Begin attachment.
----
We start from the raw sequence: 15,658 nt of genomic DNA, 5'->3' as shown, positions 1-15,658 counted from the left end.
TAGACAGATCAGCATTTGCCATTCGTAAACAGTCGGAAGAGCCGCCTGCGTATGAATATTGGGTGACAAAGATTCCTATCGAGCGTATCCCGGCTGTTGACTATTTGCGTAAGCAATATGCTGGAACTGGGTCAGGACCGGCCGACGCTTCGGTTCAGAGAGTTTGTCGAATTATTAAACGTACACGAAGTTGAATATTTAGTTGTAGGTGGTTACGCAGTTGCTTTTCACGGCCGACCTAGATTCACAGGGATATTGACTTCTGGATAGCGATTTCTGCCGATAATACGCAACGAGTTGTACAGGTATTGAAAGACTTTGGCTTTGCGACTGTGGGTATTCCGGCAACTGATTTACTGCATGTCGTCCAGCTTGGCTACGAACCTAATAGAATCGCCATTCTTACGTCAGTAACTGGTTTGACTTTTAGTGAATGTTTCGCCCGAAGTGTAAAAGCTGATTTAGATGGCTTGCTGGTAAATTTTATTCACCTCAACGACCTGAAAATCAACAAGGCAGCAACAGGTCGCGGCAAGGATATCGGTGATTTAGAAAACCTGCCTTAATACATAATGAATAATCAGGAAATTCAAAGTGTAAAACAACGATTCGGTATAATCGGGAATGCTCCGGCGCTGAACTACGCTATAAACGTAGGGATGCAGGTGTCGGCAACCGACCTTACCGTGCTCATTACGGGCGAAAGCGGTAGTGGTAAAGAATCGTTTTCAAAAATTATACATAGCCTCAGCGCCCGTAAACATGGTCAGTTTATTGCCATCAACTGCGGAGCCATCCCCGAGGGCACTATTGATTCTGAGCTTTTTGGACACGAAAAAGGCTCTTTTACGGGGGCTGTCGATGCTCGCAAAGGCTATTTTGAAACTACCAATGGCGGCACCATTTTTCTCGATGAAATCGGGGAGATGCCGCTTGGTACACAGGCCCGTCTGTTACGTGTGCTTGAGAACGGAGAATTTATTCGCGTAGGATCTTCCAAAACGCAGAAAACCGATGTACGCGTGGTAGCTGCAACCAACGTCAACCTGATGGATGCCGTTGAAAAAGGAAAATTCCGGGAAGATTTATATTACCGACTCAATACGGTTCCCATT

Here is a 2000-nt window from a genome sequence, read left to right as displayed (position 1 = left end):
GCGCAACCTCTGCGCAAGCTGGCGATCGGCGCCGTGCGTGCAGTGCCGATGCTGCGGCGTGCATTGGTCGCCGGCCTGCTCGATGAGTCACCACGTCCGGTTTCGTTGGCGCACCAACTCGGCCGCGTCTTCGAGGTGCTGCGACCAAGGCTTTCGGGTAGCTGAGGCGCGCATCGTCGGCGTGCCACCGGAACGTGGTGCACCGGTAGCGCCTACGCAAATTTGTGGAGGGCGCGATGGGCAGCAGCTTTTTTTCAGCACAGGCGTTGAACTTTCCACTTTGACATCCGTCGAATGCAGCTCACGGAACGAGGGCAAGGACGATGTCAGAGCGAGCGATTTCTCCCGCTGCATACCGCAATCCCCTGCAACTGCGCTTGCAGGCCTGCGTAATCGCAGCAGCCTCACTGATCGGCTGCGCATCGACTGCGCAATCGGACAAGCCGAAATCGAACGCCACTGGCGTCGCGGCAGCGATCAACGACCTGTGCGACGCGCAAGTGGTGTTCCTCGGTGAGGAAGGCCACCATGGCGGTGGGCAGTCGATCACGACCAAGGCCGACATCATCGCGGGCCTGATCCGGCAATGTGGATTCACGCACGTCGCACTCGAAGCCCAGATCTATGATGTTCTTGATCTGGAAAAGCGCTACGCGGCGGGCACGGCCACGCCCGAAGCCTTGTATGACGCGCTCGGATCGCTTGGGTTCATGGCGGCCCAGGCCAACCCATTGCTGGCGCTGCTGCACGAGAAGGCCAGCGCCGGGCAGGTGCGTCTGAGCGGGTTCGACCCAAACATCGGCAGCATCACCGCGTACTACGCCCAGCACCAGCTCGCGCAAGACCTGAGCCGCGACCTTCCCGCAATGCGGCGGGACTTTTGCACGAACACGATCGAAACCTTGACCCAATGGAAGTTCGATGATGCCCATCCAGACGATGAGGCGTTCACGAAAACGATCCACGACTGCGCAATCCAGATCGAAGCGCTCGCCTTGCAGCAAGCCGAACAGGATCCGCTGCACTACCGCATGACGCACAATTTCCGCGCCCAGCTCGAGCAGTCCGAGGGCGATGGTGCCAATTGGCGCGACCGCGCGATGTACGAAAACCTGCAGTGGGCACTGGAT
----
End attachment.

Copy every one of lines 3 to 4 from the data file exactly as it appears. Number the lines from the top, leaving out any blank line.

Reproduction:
Here is a 2000-nt window from a genome sequence, read left to right as displayed (position 1 = left end):
GCGCAACCTCTGCGCAAGCTGGCGATCGGCGCCGTGCGTGCAGTGCCGATGCTGCGGCGTGCATTGGTCGCCGGCCTGCTCGATGAGTCACCACGTCCGGTTTCGTTGGCGCACCAACTCGGCCGCGTCTTCGAGGTGCTGCGACCAAGGCTTTCGGGTAGCTGAGGCGCGCATCGTCGGCGTGCCACCGGAACGTGGTGCACCGGTAGCGCCTACGCAAATTTGTGGAGGGCGCGATGGGCAGCAGCTTTTTTTCAGCACAGGCGTTGAACTTTCCACTTTGACATCCGTCGAATGCAGCTCACGGAACGAGGGCAAGGACGATGTCAGAGCGAGCGATTTCTCCCGCTGCATACCGCAATCCCCTGCAACTGCGCTTGCAGGCCTGCGTAATCGCAGCAGCCTCACTGATCGGCTGCGCATCGACTGCGCAATCGGACAAGCCGAAATCGAACGCCACTGGCGTCGCGGCAGCGATCAACGACCTGTGCGACGCGCAAGTGGTGTTCCTCGGTGAGGAAGGCCACCATGGCGGTGGGCAGTCGATCACGACCAAGGCCGACATCATCGCGGGCCTGATCCGGCAATGTGGATTCACGCACGTCGCACTCGAAGCCCAGATCTATGATGTTCTTGATCTGGAAAAGCGCTACGCGGCGGGCACGGCCACGCCCGAAGCCTTGTATGACGCGCTCGGATCGCTTGGGTTCATGGCGGCCCAGGCCAACCCATTGCTGGCGCTGCTGCACGAGAAGGCCAGCGCCGGGCAGGTGCGTCTGAGCGGGTTCGACCCAAACATCGGCAGCATCACCGCGTACTACGCCCAGCACCAGCTCGCGCAAGACCTGAGCCGCGACCTTCCCGCAATGCGGCGGGACTTTTGCACGAACACGATCGAAACCTTGACCCAATGGAAGTTCGATGATGCCCATCCAGACGATGAGGCGTTCACGAAAACGATCCACGACTGCGCAATCCAGATCGAAGCGCTCGCCTTGCAGCAAGCCGAACAGGATCCGCTGCACTACCGCATGACGCACAATTTCCGCGCCCAGCTCGAGCAGTCCGAGGGCGATGGTGCCAATTGGCGCGACCGCGCGATGTACGAAAACCTGCAGTGGGCACTGGAT